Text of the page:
I don’t use dumbbells with these, though you could. The nature of this exercise puts the knee at a bit of a dynamic angle, which is great for building side-stability in the knee. Still, I’m careful when I do them. They are great as a preventative or power building exercise. If I’m using them for rehab, I only lunge deep enough until it feels uncomfortable, then I straighten back up.
Once again, 2 or 3 sets of 10 steps per leg until you feel your conditioning has improved enough to do more.
Wall sits target the muscles surrounding the knee joint so they are a great exercise for knee health.
Depending on how tall you are, stand about 2 feet away from the wall. Keep your feet shoulder width apart. Lean back against the wall, and slide your back down until your thighs are parallel with the ground. Your ankles should be at a 90 degree angle.
Try to hold for 30 to 60 seconds. These are an isometric exercise and require a little mental fortitude as well. The first time you do these you may find yourself looking at the stopwatch while your knees shake.
2 sets and you are ready for the next exercise.
Okay, you aren’t going to be doing these if you have a knee injury. But if your knees are healthy and you’re trying to make them even stronger, box jumps are great. They are an explosive plyometric exercise that not only increases muscular strength, but tendon and ligament strength as well.
If you don’t have a plyo-box handy, you can just jump on and off of a step. I personally just jump on and off my patio for these. And if you are a beginner, choose a lower box or step.
Stand with your feet shoulder width apart about a step in front of you. Bend into a squat position. Now jump explosively up and forward onto the box. Use your arms for balance. Bend your knees as you land on top of the box. Step back down and repeat.
Once you get stronger, you can increase the intensity by jumping backwards off of the box. Make sure to land into a slow squat to soften the impact.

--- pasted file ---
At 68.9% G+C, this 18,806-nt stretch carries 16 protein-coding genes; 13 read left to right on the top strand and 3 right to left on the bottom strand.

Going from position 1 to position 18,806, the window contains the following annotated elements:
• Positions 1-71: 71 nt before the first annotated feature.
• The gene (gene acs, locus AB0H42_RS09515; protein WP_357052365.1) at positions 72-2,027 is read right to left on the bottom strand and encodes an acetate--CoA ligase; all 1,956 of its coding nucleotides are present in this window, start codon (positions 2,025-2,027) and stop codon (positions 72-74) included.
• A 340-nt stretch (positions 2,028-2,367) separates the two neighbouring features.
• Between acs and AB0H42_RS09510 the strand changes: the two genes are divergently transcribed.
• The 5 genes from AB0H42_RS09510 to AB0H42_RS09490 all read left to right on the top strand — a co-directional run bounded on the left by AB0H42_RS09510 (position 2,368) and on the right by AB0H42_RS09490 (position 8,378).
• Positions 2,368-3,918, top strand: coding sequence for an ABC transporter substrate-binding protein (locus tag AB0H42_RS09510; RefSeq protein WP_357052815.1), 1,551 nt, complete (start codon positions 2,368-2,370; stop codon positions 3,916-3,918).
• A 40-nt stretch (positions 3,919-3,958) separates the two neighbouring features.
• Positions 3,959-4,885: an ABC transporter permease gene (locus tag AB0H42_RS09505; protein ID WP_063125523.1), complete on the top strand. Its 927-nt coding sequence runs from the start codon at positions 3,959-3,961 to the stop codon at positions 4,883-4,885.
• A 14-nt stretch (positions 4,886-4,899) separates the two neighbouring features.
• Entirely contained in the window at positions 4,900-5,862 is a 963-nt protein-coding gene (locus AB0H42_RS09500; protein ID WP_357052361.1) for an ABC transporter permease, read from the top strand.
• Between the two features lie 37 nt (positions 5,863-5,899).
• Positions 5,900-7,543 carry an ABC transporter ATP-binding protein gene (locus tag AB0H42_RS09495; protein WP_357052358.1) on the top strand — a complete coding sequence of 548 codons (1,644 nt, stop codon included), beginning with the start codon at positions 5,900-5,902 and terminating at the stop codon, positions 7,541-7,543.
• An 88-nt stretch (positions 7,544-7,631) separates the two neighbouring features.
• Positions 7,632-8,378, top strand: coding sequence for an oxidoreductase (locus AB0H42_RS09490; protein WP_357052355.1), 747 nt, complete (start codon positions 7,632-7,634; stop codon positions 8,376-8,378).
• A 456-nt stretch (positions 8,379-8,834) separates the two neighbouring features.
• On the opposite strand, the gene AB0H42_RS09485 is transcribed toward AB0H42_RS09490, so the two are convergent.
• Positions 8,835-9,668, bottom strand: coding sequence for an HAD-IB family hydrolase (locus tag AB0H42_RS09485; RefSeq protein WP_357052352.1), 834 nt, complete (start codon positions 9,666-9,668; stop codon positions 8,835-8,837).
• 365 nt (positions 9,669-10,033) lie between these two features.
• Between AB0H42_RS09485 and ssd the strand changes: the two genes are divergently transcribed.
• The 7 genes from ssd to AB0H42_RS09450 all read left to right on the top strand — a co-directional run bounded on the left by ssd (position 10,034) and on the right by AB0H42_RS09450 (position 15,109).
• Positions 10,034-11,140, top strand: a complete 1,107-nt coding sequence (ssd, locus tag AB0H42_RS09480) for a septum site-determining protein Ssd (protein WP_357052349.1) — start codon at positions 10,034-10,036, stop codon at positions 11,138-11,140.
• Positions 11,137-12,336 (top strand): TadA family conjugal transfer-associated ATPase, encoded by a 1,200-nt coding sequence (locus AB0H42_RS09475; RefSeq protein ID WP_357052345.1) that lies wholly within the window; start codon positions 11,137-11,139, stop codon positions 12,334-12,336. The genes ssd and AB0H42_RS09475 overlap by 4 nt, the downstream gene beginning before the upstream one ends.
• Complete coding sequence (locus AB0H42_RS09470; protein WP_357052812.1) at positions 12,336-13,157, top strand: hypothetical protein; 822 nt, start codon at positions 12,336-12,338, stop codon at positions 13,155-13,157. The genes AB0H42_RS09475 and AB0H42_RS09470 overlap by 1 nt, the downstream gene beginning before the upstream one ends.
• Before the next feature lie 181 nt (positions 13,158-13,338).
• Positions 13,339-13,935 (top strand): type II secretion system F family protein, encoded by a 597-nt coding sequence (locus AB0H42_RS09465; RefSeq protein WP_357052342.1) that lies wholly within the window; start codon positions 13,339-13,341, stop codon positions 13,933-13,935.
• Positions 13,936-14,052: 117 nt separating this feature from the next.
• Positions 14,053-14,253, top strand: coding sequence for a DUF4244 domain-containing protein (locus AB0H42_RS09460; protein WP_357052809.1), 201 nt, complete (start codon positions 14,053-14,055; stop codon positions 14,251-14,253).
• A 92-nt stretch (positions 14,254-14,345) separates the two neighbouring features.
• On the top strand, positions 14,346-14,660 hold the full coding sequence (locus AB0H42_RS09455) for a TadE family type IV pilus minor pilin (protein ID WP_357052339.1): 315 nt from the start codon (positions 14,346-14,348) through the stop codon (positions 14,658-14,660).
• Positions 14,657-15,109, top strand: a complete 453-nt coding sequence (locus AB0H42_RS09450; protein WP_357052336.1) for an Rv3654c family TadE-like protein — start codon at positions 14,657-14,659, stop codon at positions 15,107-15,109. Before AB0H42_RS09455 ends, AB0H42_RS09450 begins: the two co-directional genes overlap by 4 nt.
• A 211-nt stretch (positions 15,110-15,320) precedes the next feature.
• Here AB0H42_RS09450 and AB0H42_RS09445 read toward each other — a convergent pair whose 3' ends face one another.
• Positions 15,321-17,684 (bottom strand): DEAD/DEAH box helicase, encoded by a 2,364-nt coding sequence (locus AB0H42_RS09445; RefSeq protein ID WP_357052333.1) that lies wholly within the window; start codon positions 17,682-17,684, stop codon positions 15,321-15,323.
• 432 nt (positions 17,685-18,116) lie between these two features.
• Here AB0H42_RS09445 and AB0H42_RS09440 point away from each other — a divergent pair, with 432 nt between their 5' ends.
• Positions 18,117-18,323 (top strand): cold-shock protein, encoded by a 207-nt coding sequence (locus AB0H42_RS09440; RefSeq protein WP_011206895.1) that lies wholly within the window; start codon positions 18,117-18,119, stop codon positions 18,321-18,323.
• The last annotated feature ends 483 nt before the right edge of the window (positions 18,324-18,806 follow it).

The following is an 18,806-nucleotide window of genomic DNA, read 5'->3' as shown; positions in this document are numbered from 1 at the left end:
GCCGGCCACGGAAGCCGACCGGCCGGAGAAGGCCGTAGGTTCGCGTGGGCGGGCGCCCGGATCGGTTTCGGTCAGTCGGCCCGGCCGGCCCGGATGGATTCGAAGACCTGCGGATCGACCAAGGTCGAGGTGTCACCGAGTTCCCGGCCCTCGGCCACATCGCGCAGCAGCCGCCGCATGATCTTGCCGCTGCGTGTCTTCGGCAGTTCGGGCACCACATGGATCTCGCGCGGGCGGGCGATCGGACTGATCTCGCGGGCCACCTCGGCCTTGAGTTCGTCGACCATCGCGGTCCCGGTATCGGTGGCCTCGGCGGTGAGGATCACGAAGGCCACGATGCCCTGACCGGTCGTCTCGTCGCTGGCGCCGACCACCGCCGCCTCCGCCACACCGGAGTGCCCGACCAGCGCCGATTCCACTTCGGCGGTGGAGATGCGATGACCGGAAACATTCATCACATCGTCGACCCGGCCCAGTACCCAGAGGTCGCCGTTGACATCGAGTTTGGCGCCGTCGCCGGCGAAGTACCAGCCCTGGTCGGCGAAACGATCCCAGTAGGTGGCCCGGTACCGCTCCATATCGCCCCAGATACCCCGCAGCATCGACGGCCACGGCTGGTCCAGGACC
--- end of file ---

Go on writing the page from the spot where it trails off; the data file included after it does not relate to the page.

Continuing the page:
3 or 4 sets of 10 reps
FAQ – Should I keep Running With Runners Knee?
We’ve all trained with pain. I usually ask myself – how much pain am I in? On a scale of 1-10 where am I? Can I continue or do I need to stop? Is the pain getting worse or is it staying the same? Does the pain return when I start running after a few days of rest?
Does this feel like fatigue, over-use soreness, or does it feel more serious? Are there sharp jolts of pain or clicks? Does it feel like there’s something grinding?
If it’s anything sudden, sharp, or a pain that’s out of the ordinary, you need to stop. If the pain doesn’t subside, it’s time for a trip to see a physician.
Even if your knee isn’t obviously injured, but it’s swollen or tender, stop. Rest. Take 2 or 3 days off and assess its condition. If you continue pushing it, a knee that’s just a little inflamed from a bit of over-use can turn into chronic injury.
A couple of years ago I wanted to shake up my training program. I have asthma and from time to time I really struggle with my lungs. I decided to try Dr Phil Maffetone’s Maximum Aerobic Function (MAF) training. To put it simply, MAF training is low intensity – high volume training. I was hoping that a 3 month block of MAF training would improve my lung capacity and lessen my asthma symptoms while running.
To get the full benefits out of MAF training you have to put in the time. My normal daily runs of 30 – 40 minutes were out. 90 – 120 minute daily sessions were in. But with the increased mileage came knee pain.
The increased load was too much too soon and my right knee started paying the price. At first the pain was dull, but on longer runs it became a searing pain. It got so bad that I was ready to give up on MAF all together.
I gave myself a few days rest and regrouped. I was going to have to build the training load up a bit slower. I was also going to have to make my knees stronger. That meant adding some exercises that specifically target the knees.
Every dedicated runner will likely come up against knee problems at some point in their life. Preparation and prevention is always better than trying to heal an injury.
Listen to your body. Your knees will usually let you know you are pushing things too hard. It took me a few months of careful rehab strength work before my knee was ready to go again. And I was much more careful about how fast I ramped up the training volume.
Add a few knee exercises to your routine. Mix it up and keep it interesting. Do some stretching and foam rolling too.
As runners, our goal is to run. To become better runners we need to be running. That means taking care of our knees.